An employer has recently been in the headlines after its Eastern European staff were instructed to speak only English when addressing their work colleagues during working hours. Although they were allowed to speak their native language during breaks, the employees felt that this was discriminatory. The reasoning behind this ruling was to ensure health and safety rules were followed by all staff.
We do not think this particular situation has been tested at tribunal yet; arguments to date have centred on how to overcome language barriers when delivering health and safety training. To defend such a claim, the employer would need to be able to show that such provision, criterion or practice, which discriminates indirectly against non-native English speakers, can be objectively justified.
Depending on specific circumstances, it may be possible to use health and safety law to your advantage for example, the Health & Safety at Work etc. Act 1974 requires employers to take reasonable steps to provide and maintain a safe system of work. In practice, this will vary depending on the workplace and the composition of its workforce. But it is these factors that will determine whether or not an English-only requirement on health and safety grounds is acceptable.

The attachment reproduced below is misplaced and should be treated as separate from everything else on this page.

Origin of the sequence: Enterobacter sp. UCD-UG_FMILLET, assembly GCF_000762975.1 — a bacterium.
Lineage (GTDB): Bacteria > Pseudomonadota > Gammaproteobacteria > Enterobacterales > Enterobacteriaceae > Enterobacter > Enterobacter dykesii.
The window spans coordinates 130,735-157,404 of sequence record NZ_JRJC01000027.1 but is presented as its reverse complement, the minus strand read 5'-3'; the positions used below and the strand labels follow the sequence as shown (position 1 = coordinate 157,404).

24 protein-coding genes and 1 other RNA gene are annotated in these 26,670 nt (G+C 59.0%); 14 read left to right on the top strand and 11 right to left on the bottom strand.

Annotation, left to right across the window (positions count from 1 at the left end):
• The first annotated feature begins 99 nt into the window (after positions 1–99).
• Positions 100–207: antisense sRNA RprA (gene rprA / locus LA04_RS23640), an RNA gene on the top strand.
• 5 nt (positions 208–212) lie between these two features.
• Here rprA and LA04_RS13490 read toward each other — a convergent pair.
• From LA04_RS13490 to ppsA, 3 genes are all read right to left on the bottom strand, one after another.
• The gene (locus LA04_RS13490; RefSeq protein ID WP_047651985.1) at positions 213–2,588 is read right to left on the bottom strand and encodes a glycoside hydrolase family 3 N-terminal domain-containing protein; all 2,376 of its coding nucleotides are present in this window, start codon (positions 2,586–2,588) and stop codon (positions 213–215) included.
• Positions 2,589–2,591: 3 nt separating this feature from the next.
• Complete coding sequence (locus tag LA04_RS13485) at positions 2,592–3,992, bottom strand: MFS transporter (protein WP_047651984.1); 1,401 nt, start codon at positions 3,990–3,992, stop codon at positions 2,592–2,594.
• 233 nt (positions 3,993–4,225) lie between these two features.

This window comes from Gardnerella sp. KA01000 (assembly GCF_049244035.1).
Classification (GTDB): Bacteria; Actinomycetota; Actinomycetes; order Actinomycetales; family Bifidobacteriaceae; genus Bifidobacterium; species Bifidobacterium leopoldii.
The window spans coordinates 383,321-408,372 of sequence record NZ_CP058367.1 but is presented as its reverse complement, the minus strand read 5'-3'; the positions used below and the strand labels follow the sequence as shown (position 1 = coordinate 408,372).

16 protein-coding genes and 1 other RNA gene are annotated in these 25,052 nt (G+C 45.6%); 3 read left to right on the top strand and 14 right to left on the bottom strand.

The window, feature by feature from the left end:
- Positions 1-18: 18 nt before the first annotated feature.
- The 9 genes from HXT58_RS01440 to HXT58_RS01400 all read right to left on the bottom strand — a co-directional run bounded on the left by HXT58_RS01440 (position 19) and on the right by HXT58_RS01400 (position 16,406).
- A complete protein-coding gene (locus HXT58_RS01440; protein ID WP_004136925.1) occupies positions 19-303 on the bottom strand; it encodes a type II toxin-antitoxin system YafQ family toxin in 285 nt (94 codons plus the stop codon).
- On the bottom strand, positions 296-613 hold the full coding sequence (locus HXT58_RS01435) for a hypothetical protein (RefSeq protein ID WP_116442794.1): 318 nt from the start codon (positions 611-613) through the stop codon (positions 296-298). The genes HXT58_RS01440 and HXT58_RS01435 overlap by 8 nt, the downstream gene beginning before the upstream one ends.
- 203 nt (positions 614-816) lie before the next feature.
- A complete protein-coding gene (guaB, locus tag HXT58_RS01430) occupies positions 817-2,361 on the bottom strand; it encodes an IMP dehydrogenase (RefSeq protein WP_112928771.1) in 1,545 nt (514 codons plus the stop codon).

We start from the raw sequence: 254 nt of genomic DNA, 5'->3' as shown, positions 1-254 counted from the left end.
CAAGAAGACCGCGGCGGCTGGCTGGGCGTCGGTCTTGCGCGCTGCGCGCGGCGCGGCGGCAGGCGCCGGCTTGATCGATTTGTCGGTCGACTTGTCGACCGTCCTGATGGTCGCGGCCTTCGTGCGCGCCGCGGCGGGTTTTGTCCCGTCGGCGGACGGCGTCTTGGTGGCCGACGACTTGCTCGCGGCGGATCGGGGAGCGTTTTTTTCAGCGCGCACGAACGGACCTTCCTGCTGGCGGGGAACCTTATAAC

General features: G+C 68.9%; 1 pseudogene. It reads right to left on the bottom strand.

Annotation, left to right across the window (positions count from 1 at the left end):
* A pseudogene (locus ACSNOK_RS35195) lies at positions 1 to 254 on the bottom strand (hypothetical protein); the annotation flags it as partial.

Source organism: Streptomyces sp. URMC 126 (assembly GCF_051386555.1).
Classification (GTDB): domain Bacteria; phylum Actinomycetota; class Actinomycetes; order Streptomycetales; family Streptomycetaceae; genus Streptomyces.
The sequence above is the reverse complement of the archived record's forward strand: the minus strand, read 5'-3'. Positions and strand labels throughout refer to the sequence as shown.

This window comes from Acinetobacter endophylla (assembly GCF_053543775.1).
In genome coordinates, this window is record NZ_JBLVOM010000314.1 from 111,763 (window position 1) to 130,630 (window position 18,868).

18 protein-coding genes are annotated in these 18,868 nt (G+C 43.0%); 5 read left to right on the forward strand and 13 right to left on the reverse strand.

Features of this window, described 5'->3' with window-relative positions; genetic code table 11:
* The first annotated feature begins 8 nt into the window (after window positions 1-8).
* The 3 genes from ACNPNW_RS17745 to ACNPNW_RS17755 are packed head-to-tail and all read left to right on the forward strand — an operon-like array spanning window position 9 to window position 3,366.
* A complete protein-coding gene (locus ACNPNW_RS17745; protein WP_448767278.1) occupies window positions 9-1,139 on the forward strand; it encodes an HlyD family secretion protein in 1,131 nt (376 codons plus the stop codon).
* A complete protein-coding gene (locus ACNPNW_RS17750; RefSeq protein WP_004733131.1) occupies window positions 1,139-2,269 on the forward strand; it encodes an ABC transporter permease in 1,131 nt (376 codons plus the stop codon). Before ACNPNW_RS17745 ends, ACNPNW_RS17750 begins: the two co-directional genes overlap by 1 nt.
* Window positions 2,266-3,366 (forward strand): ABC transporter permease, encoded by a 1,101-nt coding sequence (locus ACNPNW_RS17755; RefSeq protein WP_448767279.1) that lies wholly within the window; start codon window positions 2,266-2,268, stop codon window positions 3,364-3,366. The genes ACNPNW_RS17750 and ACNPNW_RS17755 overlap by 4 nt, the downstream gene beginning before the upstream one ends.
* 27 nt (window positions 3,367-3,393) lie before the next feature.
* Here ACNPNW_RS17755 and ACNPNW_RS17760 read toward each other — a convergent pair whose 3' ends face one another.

An employer can also take into account the exact number of languages that are spoken by its employees. The greater the number, the stronger the case for insisting that English is the only language spoken while the employees are actually working; it is simply not viable to have several languages spoken, particularly where day-to-day instructions are given in English. This reasoning will also apply to low-risk environments.
The NAMB has a number of Health & Safety ’a guide for workers’ leaflets in most languages. Members can obtain any of these sheets by calling 01920 468061.